Go to contents

Nothing Defensive About Japan’s SDF

Posted July. 14, 2006 03:01,   


Every time North Korea fired missiles, Japan was quick to exaggerate the danger of North Korea and to step up its armament. Japan already possesses one of the biggest military powers in the world in terms of both weapons and budget. Some say that the Japanese Self-Defense Forces (SDF) has limits, because the Japanese SDF is composed of only officers and has never been at war. Experts point out, however, that Japan has the potential to manufacture nuclear weapons and is one of the three biggest military forces in the world, if its electronic weapons equipped with cutting-edge technology.

For self-defense only-

New tanks and armored cars, two vehicles the Japanese are churning out, cost about 900 million yen, or 7.7 billion won. The Japanese SDF also possess 490 helicopters, among which 89 of them are Apache helicopters.

The Maritime Self-Defense Force (MSDF) owns four Aegis cruisers – the most in the world after the U.S. It is also planning to add four more cruisers. One cruiser costs about 1 trillion won, and according to one executive of Japan’s MSDF, it would need to be attacked by 50 fighter jets at once to be sunk. Besides the Aegis cruisers, Japanese MSDF has more than a hundred P-3C anti-submarine weapons, which are capable of firing surface to air missiles. The Japanese Air Self Defense Forces own some 200 F15J fighter jets, second most after the U.S.

Breaking free of bounds-

The self-defense forces might end up doing more than self-defense. It is breaking free of its inhibitions one by one.

Japan has long been working to increase its military strength. Citing the North Korean threat, it enacted its “three war-time laws,” integrated its ground, maritime, and air forces of the Japan Self-defense Agency, and developed a missile defense system. It abolished a part of its three rules prohibiting the export of weapons, and dispatched its forces in what it called an effort for world peace.

A bill that involves the promotion of the Japan Self-defense Agency, from an agency to a ministry, an item high on the agenda of the Japanese right, was submitted. The bill maps out separating the Japan Self-defense Agency from the Cabinet Office and promoting it to a ministry and promoting the minister of the Japan Self-defense Agency to the minister of the Self-defense Ministry. The Japanese ruling party is planning to pass the bill during a special session of the Diet. This may lead to amendments to Japan’s pacifist Constitution. The Liberal Democratic Party, which is the ruling party, in 2005, introduced its first draft of the Constitution amendment, which legalizes the possession of a military.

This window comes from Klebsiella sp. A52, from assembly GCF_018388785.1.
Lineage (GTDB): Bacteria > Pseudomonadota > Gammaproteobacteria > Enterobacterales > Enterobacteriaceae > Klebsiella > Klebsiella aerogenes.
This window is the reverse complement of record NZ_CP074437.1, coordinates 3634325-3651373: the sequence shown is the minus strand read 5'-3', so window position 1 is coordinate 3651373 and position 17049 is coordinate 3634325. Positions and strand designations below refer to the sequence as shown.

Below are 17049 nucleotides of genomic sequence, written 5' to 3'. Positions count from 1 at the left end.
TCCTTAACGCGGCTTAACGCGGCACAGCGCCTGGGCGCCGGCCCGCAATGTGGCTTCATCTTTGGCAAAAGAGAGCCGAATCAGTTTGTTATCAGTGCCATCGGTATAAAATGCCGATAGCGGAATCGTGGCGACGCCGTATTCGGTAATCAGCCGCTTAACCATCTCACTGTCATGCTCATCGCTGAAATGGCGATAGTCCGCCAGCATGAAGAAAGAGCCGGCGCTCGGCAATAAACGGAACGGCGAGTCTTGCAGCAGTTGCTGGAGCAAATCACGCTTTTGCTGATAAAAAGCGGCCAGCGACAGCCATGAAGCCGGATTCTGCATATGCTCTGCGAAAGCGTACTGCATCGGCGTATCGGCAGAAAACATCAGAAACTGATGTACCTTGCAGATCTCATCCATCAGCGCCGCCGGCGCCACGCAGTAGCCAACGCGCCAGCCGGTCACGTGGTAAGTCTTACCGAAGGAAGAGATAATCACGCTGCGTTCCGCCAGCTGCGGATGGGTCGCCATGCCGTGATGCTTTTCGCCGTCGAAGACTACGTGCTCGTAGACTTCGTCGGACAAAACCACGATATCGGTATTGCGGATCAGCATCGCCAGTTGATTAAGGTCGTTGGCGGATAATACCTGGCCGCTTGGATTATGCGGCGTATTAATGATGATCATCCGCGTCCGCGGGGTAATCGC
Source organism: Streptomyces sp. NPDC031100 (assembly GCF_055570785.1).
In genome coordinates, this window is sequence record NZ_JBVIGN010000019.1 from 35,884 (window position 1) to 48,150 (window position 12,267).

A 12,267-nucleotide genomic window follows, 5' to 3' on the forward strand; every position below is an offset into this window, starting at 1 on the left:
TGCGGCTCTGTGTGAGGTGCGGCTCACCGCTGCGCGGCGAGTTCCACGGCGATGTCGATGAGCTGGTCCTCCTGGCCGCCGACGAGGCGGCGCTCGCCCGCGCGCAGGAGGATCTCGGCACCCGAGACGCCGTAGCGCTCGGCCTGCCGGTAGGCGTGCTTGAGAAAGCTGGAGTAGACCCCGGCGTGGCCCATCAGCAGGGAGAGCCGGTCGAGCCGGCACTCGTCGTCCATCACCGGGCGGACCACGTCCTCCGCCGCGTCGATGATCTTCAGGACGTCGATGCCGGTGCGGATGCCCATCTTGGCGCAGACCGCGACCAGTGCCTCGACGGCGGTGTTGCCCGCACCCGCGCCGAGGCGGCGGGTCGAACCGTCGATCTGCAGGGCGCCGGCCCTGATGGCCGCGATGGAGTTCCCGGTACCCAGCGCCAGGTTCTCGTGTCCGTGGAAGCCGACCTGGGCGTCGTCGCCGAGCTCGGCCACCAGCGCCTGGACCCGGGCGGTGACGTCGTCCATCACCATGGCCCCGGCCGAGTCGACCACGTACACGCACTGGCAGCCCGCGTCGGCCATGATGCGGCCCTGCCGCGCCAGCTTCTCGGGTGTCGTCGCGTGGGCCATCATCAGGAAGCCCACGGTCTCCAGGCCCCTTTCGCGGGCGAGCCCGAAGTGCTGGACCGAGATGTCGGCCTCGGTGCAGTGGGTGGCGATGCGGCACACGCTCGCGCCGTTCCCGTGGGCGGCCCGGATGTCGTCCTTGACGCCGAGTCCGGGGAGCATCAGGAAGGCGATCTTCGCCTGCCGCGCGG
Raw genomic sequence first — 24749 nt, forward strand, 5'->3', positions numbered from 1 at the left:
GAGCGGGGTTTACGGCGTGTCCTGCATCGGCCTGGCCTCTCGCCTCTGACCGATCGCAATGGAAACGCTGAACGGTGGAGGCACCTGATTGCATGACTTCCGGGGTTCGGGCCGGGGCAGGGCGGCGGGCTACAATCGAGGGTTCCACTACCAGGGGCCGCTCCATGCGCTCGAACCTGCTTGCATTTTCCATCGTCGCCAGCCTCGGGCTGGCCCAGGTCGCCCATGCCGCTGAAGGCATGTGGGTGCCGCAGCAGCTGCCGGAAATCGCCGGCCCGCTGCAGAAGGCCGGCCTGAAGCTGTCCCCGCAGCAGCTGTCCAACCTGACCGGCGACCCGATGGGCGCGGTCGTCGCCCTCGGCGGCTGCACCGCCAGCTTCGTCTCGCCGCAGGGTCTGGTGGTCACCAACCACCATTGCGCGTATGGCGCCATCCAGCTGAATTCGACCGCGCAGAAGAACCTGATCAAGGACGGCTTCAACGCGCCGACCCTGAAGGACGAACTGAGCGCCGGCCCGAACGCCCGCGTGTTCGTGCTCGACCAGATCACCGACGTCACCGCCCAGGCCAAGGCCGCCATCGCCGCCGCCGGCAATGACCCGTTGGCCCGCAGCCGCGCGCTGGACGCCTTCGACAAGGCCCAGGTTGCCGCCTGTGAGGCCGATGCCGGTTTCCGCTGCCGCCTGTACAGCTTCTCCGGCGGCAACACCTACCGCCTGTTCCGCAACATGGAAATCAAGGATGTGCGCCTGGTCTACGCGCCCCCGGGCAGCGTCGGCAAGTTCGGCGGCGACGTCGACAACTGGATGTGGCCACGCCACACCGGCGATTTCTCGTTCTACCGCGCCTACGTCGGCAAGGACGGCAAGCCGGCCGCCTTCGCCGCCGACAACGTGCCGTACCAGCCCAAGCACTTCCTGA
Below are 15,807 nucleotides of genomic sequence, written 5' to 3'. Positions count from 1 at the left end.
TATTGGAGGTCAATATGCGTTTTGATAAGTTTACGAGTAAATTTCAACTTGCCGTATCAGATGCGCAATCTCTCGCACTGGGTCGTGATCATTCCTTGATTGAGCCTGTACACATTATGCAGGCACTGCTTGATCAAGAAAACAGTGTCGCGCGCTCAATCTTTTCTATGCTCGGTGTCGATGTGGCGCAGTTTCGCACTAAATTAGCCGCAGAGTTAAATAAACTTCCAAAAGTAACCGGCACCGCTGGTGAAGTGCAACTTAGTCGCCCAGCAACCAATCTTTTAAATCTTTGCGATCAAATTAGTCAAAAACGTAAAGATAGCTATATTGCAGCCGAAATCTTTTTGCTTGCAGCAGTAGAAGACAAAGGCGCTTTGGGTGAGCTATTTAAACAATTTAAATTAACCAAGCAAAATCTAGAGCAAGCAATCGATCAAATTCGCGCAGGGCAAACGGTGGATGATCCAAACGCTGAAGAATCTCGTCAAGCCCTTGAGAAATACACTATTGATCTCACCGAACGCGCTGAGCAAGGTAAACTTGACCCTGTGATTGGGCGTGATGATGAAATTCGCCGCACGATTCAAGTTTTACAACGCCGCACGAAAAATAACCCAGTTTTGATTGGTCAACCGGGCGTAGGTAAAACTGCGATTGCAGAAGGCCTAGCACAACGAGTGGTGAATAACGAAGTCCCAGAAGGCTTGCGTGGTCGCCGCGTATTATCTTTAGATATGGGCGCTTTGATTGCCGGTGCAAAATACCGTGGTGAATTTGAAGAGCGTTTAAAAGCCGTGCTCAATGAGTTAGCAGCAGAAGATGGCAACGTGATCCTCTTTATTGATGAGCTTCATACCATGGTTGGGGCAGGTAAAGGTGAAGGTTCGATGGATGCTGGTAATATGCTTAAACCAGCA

Besides this bill, the Japanese are looking into legislating the “harbor act,” which allows the Japanese forces to send soldiers abroad at any time.

North Korea is aiding Japan’s ambitions-

North Korea’s missile launch will only accelerate Japan’s rearmament. North Korea gave Japan a good motive to advance its rearmament plans, including the introduction of the missile defense system

Japan will install three Patriot Advanced Capability 3 (PAC-3) surface-to-air missiles next year, which was initially planned for March 2008. From 2007 to 2010 it will introduce the Standard Missile-3 (SM-3) on its four Aegis cruisers.

Besides these movements, it will place a PAC3 in Iruma Air Base in Saitama Prefecture where naval Japanese self-defense forces are located by the end of this year. Japan is reviewing its plan to set forward the introduction of four new FPS-XX radars, which detects long-range missiles.

It is already well known that Japan has the ability to make nuclear weapons. Although Japan does not possess nuclear weapons, it holds 40 tons of plutonium – which makes it the fourth-largest holder of the material in the world. Rokkasho Reprocessing Plant in Aomori Prefecture, which went into test operations in March 31, will give Japan access to four tons of plutonium every year starting next August. Five tons of plutonium is enough to manufacture a thousand nuclear weapons.

Experts project that by the way Japan is acting, it may turn its plutonium and nuclear technology to nuclear weapons at any time. With a self-defense force that can go to war, it may some day wage a preemptive one.

Young-A Soh sya@donga.com